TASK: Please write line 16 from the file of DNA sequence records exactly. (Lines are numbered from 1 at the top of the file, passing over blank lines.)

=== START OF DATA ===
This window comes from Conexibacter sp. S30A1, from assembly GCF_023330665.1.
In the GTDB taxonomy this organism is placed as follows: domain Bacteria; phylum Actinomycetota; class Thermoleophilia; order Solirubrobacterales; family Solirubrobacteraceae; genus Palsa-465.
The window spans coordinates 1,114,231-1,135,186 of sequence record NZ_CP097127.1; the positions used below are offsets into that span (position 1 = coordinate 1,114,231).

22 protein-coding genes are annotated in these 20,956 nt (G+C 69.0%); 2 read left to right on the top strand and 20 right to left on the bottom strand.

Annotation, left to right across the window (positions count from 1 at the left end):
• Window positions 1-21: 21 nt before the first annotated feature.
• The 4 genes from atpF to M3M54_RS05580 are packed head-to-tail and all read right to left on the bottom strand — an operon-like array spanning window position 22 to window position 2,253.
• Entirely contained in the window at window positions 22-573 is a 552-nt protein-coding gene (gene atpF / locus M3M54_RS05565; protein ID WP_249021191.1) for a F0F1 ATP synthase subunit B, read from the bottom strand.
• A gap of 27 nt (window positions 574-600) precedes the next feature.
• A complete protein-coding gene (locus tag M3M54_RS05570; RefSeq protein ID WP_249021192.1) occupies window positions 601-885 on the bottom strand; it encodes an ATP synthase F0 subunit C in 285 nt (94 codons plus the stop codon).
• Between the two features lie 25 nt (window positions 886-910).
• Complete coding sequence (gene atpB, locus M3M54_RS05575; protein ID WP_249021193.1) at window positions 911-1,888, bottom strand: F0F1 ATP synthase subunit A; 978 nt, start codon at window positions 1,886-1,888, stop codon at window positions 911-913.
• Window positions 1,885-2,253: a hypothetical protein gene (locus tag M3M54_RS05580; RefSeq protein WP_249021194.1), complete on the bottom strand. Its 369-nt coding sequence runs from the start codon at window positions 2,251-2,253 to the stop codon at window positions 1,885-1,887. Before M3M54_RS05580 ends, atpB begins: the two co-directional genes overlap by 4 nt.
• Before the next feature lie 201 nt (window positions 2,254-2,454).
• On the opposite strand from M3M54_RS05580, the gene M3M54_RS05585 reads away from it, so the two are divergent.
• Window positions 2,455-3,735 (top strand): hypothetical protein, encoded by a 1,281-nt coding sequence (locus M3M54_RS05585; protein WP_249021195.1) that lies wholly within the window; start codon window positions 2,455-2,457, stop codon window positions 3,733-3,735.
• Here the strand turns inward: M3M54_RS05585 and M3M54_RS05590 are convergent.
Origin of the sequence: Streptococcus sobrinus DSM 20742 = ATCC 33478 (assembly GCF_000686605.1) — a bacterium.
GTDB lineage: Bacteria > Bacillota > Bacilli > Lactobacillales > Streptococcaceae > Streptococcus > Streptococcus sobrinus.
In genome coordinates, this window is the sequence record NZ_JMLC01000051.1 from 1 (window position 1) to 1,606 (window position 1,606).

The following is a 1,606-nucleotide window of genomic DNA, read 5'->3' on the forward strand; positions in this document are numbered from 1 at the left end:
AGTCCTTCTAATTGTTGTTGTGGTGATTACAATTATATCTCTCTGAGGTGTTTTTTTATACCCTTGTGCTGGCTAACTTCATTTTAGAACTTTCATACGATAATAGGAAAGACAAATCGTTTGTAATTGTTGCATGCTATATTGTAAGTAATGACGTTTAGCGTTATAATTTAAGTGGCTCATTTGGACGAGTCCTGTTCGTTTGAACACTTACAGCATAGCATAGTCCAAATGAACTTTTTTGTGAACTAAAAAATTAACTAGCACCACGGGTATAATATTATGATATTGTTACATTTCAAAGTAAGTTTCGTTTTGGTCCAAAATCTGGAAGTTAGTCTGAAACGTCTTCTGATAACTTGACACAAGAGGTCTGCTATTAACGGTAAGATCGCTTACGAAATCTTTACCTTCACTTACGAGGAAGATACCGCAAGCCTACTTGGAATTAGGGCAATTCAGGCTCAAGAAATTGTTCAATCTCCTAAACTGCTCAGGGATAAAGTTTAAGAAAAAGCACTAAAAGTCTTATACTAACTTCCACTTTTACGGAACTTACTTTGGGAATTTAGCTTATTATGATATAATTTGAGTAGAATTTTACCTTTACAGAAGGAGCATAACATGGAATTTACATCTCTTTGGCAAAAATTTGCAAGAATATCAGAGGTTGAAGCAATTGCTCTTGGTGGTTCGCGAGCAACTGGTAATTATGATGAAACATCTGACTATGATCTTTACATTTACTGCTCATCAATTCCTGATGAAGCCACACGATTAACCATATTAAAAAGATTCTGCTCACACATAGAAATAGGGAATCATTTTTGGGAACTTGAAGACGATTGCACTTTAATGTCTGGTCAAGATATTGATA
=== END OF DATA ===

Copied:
• Window positions 2,455-3,735 (top strand): hypothetical protein, encoded by a 1,281-nt coding sequence (locus M3M54_RS05585; protein WP_249021195.1) that lies wholly within the window; start codon window positions 2,455-2,457, stop codon window positions 3,733-3,735.